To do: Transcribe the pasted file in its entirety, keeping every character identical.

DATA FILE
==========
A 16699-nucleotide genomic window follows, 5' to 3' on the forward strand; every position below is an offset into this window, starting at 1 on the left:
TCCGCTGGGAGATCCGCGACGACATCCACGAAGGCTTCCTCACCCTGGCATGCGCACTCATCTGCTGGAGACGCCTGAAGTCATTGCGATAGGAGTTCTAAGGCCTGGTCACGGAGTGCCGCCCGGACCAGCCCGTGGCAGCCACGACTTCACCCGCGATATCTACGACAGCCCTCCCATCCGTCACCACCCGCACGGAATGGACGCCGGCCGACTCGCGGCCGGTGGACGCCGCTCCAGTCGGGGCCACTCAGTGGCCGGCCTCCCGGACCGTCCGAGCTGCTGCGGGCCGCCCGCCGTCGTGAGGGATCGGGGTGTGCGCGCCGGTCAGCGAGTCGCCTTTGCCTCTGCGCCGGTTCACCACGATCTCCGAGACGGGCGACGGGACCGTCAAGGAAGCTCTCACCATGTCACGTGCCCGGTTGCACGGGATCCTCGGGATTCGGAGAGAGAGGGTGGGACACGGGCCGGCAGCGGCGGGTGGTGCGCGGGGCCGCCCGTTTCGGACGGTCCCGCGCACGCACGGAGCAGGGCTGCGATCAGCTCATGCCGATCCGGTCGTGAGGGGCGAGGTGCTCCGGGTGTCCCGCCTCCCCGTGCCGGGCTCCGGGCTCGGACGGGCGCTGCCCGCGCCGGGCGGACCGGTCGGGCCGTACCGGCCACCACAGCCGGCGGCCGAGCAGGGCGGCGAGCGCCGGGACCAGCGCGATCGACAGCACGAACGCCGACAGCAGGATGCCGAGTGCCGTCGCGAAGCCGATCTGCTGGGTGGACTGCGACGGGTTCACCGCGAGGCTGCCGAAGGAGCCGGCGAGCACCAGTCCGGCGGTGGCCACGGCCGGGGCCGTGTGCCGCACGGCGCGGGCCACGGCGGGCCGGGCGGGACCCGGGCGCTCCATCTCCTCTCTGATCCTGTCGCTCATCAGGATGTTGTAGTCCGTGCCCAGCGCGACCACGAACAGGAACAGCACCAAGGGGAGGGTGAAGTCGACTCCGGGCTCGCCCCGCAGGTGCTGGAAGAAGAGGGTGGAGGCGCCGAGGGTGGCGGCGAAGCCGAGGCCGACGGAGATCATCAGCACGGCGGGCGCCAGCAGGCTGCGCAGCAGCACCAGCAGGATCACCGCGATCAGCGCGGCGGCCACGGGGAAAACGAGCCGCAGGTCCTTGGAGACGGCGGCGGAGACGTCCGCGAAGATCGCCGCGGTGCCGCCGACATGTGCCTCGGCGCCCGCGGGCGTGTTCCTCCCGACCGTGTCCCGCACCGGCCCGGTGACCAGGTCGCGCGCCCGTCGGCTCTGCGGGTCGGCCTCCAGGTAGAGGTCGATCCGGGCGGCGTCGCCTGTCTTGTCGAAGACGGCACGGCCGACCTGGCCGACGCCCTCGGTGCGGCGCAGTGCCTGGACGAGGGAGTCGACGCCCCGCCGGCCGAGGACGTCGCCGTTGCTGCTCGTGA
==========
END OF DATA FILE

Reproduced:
A 16699-nucleotide genomic window follows, 5' to 3' on the forward strand; every position below is an offset into this window, starting at 1 on the left:
TCCGCTGGGAGATCCGCGACGACATCCACGAAGGCTTCCTCACCCTGGCATGCGCACTCATCTGCTGGAGACGCCTGAAGTCATTGCGATAGGAGTTCTAAGGCCTGGTCACGGAGTGCCGCCCGGACCAGCCCGTGGCAGCCACGACTTCACCCGCGATATCTACGACAGCCCTCCCATCCGTCACCACCCGCACGGAATGGACGCCGGCCGACTCGCGGCCGGTGGACGCCGCTCCAGTCGGGGCCACTCAGTGGCCGGCCTCCCGGACCGTCCGAGCTGCTGCGGGCCGCCCGCCGTCGTGAGGGATCGGGGTGTGCGCGCCGGTCAGCGAGTCGCCTTTGCCTCTGCGCCGGTTCACCACGATCTCCGAGACGGGCGACGGGACCGTCAAGGAAGCTCTCACCATGTCACGTGCCCGGTTGCACGGGATCCTCGGGATTCGGAGAGAGAGGGTGGGACACGGGCCGGCAGCGGCGGGTGGTGCGCGGGGCCGCCCGTTTCGGACGGTCCCGCGCACGCACGGAGCAGGGCTGCGATCAGCTCATGCCGATCCGGTCGTGAGGGGCGAGGTGCTCCGGGTGTCCCGCCTCCCCGTGCCGGGCTCCGGGCTCGGACGGGCGCTGCCCGCGCCGGGCGGACCGGTCGGGCCGTACCGGCCACCACAGCCGGCGGCCGAGCAGGGCGGCGAGCGCCGGGACCAGCGCGATCGACAGCACGAACGCCGACAGCAGGATGCCGAGTGCCGTCGCGAAGCCGATCTGCTGGGTGGACTGCGACGGGTTCACCGCGAGGCTGCCGAAGGAGCCGGCGAGCACCAGTCCGGCGGTGGCCACGGCCGGGGCCGTGTGCCGCACGGCGCGGGCCACGGCGGGCCGGGCGGGACCCGGGCGCTCCATCTCCTCTCTGATCCTGTCGCTCATCAGGATGTTGTAGTCCGTGCCCAGCGCGACCACGAACAGGAACAGCACCAAGGGGAGGGTGAAGTCGACTCCGGGCTCGCCCCGCAGGTGCTGGAAGAAGAGGGTGGAGGCGCCGAGGGTGGCGGCGAAGCCGAGGCCGACGGAGATCATCAGCACGGCGGGCGCCAGCAGGCTGCGCAGCAGCACCAGCAGGATCACCGCGATCAGCGCGGCGGCCACGGGGAAAACGAGCCGCAGGTCCTTGGAGACGGCGGCGGAGACGTCCGCGAAGATCGCCGCGGTGCCGCCGACATGTGCCTCGGCGCCCGCGGGCGTGTTCCTCCCGACCGTGTCCCGCACCGGCCCGGTGACCAGGTCGCGCGCCCGTCGGCTCTGCGGGTCGGCCTCCAGGTAGAGGTCGATCCGGGCGGCGTCGCCTGTCTTGTCGAAGACGGCACGGCCGACCTGGCCGACGCCCTCGGTGCGGCGCAGTGCCTGGACGAGGGAGTCGACGCCCCGCCGGCCGAGGACGTCGCCGTTGCTGCTCGTGA